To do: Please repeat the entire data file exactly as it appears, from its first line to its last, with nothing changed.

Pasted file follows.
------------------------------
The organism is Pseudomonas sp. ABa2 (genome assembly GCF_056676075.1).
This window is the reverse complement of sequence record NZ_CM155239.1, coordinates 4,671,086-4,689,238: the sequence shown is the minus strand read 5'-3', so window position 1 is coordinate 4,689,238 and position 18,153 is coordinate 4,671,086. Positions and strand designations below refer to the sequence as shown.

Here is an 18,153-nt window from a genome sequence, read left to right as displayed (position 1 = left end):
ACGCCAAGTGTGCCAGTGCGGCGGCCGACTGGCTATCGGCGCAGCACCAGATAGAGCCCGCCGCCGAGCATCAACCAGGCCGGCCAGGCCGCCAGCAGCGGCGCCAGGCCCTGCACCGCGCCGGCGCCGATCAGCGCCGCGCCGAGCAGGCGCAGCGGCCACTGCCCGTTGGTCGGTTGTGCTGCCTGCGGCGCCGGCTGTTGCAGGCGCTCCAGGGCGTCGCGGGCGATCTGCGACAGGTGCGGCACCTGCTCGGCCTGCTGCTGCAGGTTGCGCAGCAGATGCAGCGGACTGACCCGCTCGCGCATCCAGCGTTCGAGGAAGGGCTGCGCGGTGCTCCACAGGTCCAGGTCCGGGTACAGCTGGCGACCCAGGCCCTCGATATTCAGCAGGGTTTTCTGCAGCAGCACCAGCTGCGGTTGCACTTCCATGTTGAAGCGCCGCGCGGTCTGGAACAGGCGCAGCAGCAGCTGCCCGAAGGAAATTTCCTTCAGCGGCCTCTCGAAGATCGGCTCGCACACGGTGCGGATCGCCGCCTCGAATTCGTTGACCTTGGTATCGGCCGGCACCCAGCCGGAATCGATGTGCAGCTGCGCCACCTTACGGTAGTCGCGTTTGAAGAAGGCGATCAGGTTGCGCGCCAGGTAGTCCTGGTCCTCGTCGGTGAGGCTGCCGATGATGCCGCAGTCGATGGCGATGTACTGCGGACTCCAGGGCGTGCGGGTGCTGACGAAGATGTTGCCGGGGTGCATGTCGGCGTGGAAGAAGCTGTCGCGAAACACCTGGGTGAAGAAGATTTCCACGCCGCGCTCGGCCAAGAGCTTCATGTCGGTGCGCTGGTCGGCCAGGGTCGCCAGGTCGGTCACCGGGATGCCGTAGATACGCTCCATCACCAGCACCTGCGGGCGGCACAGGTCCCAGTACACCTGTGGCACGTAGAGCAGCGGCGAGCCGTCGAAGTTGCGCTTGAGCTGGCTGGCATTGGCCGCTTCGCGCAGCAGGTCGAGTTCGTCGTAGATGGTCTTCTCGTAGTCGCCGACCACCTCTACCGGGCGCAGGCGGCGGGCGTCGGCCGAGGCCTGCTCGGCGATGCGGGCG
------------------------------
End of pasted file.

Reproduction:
The organism is Pseudomonas sp. ABa2 (genome assembly GCF_056676075.1).
This window is the reverse complement of sequence record NZ_CM155239.1, coordinates 4,671,086-4,689,238: the sequence shown is the minus strand read 5'-3', so window position 1 is coordinate 4,689,238 and position 18,153 is coordinate 4,671,086. Positions and strand designations below refer to the sequence as shown.

Here is an 18,153-nt window from a genome sequence, read left to right as displayed (position 1 = left end):
ACGCCAAGTGTGCCAGTGCGGCGGCCGACTGGCTATCGGCGCAGCACCAGATAGAGCCCGCCGCCGAGCATCAACCAGGCCGGCCAGGCCGCCAGCAGCGGCGCCAGGCCCTGCACCGCGCCGGCGCCGATCAGCGCCGCGCCGAGCAGGCGCAGCGGCCACTGCCCGTTGGTCGGTTGTGCTGCCTGCGGCGCCGGCTGTTGCAGGCGCTCCAGGGCGTCGCGGGCGATCTGCGACAGGTGCGGCACCTGCTCGGCCTGCTGCTGCAGGTTGCGCAGCAGATGCAGCGGACTGACCCGCTCGCGCATCCAGCGTTCGAGGAAGGGCTGCGCGGTGCTCCACAGGTCCAGGTCCGGGTACAGCTGGCGACCCAGGCCCTCGATATTCAGCAGGGTTTTCTGCAGCAGCACCAGCTGCGGTTGCACTTCCATGTTGAAGCGCCGCGCGGTCTGGAACAGGCGCAGCAGCAGCTGCCCGAAGGAAATTTCCTTCAGCGGCCTCTCGAAGATCGGCTCGCACACGGTGCGGATCGCCGCCTCGAATTCGTTGACCTTGGTATCGGCCGGCACCCAGCCGGAATCGATGTGCAGCTGCGCCACCTTACGGTAGTCGCGTTTGAAGAAGGCGATCAGGTTGCGCGCCAGGTAGTCCTGGTCCTCGTCGGTGAGGCTGCCGATGATGCCGCAGTCGATGGCGATGTACTGCGGACTCCAGGGCGTGCGGGTGCTGACGAAGATGTTGCCGGGGTGCATGTCGGCGTGGAAGAAGCTGTCGCGAAACACCTGGGTGAAGAAGATTTCCACGCCGCGCTCGGCCAAGAGCTTCATGTCGGTGCGCTGGTCGGCCAGGGTCGCCAGGTCGGTCACCGGGATGCCGTAGATACGCTCCATCACCAGCACCTGCGGGCGGCACAGGTCCCAGTACACCTGTGGCACGTAGAGCAGCGGCGAGCCGTCGAAGTTGCGCTTGAGCTGGCTGGCATTGGCCGCTTCGCGCAGCAGGTCGAGTTCGTCGTAGATGGTCTTCTCGTAGTCGCCGACCACCTCTACCGGGCGCAGGCGGCGGGCGTCGGCCGAGGCCTGCTCGGCGATGCGGGCG